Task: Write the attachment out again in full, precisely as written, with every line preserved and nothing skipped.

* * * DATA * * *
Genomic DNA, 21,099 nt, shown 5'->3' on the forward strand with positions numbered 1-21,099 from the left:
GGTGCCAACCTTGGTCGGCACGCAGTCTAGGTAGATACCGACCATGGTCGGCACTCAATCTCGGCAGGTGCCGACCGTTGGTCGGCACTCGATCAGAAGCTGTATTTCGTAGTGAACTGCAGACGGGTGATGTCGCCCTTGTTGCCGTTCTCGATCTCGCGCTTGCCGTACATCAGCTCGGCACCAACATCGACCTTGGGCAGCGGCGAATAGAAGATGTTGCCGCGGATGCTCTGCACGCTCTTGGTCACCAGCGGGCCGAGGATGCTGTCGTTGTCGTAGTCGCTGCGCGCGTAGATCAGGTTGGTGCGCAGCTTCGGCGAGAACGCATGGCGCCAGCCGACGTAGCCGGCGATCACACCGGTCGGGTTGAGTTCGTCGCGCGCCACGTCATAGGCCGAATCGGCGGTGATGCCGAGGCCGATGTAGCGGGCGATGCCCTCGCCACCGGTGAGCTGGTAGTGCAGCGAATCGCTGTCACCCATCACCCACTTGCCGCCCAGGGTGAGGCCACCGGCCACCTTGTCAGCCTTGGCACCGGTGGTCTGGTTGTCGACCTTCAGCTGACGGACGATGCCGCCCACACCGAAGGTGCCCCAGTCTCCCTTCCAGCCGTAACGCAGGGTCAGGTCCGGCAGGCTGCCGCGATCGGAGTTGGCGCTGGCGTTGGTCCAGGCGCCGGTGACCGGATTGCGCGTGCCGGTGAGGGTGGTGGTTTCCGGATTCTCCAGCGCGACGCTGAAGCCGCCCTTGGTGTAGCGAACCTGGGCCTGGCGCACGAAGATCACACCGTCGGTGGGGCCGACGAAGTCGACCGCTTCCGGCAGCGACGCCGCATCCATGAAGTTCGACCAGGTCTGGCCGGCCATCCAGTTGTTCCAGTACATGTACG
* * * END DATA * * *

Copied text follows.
Genomic DNA, 21,099 nt, shown 5'->3' on the forward strand with positions numbered 1-21,099 from the left:
GGTGCCAACCTTGGTCGGCACGCAGTCTAGGTAGATACCGACCATGGTCGGCACTCAATCTCGGCAGGTGCCGACCGTTGGTCGGCACTCGATCAGAAGCTGTATTTCGTAGTGAACTGCAGACGGGTGATGTCGCCCTTGTTGCCGTTCTCGATCTCGCGCTTGCCGTACATCAGCTCGGCACCAACATCGACCTTGGGCAGCGGCGAATAGAAGATGTTGCCGCGGATGCTCTGCACGCTCTTGGTCACCAGCGGGCCGAGGATGCTGTCGTTGTCGTAGTCGCTGCGCGCGTAGATCAGGTTGGTGCGCAGCTTCGGCGAGAACGCATGGCGCCAGCCGACGTAGCCGGCGATCACACCGGTCGGGTTGAGTTCGTCGCGCGCCACGTCATAGGCCGAATCGGCGGTGATGCCGAGGCCGATGTAGCGGGCGATGCCCTCGCCACCGGTGAGCTGGTAGTGCAGCGAATCGCTGTCACCCATCACCCACTTGCCGCCCAGGGTGAGGCCACCGGCCACCTTGTCAGCCTTGGCACCGGTGGTCTGGTTGTCGACCTTCAGCTGACGGACGATGCCGCCCACACCGAAGGTGCCCCAGTCTCCCTTCCAGCCGTAACGCAGGGTCAGGTCCGGCAGGCTGCCGCGATCGGAGTTGGCGCTGGCGTTGGTCCAGGCGCCGGTGACCGGATTGCGCGTGCCGGTGAGGGTGGTGGTTTCCGGATTCTCCAGCGCGACGCTGAAGCCGCCCTTGGTGTAGCGAACCTGGGCCTGGCGCACGAAGATCACACCGTCGGTGGGGCCGACGAAGTCGACCGCTTCCGGCAGCGACGCCGCATCCATGAAGTTCGACCAGGTCTGGCCGGCCATCCAGTTGTTCCAGTACATGTACG